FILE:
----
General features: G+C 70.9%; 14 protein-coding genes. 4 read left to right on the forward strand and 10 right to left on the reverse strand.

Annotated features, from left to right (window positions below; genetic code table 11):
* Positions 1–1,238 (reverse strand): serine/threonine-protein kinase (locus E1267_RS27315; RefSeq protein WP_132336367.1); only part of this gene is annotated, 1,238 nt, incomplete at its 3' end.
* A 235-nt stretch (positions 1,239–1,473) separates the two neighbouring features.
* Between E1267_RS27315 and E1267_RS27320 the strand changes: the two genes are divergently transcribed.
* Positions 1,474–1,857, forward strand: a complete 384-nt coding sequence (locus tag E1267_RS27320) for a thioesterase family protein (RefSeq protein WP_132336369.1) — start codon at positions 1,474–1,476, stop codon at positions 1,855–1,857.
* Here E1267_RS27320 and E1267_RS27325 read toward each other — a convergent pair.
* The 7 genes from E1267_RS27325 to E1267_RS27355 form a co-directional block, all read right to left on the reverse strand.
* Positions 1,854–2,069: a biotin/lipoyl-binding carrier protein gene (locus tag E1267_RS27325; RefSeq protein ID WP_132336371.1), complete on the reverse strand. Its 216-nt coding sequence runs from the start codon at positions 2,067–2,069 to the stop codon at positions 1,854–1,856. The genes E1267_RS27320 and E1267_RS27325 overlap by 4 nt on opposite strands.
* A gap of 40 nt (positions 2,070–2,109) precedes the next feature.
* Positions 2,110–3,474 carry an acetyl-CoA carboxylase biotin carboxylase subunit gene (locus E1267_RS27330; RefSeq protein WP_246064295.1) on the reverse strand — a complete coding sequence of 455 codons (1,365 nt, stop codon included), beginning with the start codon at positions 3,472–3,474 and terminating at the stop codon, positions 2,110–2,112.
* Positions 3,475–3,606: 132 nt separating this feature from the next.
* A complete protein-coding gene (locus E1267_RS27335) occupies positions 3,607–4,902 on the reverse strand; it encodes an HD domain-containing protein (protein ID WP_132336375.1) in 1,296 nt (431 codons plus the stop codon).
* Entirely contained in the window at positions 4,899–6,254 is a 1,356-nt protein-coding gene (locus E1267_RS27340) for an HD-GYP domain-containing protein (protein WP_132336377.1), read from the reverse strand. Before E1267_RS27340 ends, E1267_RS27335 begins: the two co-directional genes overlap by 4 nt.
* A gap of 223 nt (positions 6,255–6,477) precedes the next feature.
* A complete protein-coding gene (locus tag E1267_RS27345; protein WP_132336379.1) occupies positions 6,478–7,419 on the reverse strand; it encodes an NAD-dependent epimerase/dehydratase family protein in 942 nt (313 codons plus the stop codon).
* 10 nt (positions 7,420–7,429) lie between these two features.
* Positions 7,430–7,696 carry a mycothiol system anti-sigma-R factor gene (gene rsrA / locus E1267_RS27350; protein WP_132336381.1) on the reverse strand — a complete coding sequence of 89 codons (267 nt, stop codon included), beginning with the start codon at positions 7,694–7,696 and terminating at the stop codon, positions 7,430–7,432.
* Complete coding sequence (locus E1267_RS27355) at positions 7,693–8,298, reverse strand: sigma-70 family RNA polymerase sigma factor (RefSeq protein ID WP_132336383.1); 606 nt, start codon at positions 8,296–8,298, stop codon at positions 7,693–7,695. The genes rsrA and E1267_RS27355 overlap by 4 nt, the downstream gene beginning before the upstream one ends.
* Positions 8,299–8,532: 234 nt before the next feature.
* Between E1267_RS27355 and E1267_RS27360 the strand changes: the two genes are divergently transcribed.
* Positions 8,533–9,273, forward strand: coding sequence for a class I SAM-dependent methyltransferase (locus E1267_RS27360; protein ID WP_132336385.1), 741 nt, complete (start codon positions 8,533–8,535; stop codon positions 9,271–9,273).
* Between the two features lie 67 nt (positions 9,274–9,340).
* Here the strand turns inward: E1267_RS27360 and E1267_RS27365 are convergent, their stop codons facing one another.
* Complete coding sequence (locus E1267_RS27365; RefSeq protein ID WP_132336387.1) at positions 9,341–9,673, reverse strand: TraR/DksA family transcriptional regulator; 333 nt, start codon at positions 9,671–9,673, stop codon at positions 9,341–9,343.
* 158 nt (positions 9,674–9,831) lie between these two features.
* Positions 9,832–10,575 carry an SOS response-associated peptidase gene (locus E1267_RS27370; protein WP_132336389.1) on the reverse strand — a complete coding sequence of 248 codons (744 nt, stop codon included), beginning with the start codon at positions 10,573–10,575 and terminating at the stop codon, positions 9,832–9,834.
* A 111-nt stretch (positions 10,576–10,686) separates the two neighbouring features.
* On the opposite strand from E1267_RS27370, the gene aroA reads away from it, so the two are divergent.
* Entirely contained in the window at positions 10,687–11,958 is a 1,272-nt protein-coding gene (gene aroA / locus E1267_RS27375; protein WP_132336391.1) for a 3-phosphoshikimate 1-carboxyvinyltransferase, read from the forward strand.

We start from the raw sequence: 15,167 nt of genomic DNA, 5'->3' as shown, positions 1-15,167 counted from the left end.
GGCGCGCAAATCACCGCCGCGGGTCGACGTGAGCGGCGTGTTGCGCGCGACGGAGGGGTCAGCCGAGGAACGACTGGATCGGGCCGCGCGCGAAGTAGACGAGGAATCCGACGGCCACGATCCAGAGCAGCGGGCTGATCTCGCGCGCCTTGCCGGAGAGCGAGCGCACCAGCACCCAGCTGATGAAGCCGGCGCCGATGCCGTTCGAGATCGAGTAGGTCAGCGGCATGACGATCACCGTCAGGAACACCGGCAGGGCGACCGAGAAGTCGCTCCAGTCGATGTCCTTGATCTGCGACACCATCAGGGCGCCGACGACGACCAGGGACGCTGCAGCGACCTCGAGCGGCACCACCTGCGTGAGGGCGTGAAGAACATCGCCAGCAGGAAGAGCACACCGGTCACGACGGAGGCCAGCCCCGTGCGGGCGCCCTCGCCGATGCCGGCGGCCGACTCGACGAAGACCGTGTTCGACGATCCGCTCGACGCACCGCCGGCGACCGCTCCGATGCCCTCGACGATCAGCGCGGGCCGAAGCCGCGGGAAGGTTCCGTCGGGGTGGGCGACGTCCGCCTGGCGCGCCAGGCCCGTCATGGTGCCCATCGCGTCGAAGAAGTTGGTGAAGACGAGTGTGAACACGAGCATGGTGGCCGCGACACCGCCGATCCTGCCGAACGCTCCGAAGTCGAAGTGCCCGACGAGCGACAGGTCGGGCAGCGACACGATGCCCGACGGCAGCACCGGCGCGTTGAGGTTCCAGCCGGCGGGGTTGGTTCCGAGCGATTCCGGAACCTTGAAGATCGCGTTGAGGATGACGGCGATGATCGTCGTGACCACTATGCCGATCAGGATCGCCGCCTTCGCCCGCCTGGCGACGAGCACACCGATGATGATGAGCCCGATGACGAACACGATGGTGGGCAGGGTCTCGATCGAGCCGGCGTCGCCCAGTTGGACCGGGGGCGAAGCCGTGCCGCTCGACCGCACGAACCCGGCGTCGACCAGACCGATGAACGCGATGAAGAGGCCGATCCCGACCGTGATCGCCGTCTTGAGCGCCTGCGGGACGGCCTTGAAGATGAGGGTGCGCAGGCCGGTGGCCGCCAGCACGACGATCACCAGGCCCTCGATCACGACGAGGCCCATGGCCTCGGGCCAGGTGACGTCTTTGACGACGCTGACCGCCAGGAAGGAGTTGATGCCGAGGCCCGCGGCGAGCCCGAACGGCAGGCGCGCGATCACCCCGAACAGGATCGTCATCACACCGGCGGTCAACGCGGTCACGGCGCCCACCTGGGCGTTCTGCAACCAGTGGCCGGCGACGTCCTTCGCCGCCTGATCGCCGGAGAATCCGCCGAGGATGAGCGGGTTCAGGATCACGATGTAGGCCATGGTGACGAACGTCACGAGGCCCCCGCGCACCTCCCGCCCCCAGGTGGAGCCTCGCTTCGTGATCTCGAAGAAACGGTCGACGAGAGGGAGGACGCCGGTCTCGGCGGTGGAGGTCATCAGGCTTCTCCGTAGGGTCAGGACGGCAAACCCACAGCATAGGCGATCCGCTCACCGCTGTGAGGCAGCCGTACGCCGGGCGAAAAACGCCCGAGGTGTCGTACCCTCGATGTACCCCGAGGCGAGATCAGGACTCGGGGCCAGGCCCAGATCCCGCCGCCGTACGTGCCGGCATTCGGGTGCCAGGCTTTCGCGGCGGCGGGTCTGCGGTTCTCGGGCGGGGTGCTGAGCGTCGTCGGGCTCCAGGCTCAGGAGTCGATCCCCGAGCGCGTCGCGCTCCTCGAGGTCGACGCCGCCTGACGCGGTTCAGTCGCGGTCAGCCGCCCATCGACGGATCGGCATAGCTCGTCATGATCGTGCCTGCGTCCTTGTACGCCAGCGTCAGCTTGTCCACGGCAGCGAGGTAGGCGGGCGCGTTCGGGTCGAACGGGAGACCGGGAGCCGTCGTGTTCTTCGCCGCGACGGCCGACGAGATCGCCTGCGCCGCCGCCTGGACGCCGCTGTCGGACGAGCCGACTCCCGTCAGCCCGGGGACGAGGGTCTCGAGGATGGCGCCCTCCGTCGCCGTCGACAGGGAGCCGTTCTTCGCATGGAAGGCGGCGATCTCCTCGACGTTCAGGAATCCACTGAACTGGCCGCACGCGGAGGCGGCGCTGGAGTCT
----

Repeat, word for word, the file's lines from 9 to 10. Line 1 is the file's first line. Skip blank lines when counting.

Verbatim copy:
* Positions 1,854–2,069: a biotin/lipoyl-binding carrier protein gene (locus tag E1267_RS27325; RefSeq protein ID WP_132336371.1), complete on the reverse strand. Its 216-nt coding sequence runs from the start codon at positions 2,067–2,069 to the stop codon at positions 1,854–1,856. The genes E1267_RS27320 and E1267_RS27325 overlap by 4 nt on opposite strands.
* A gap of 40 nt (positions 2,070–2,109) precedes the next feature.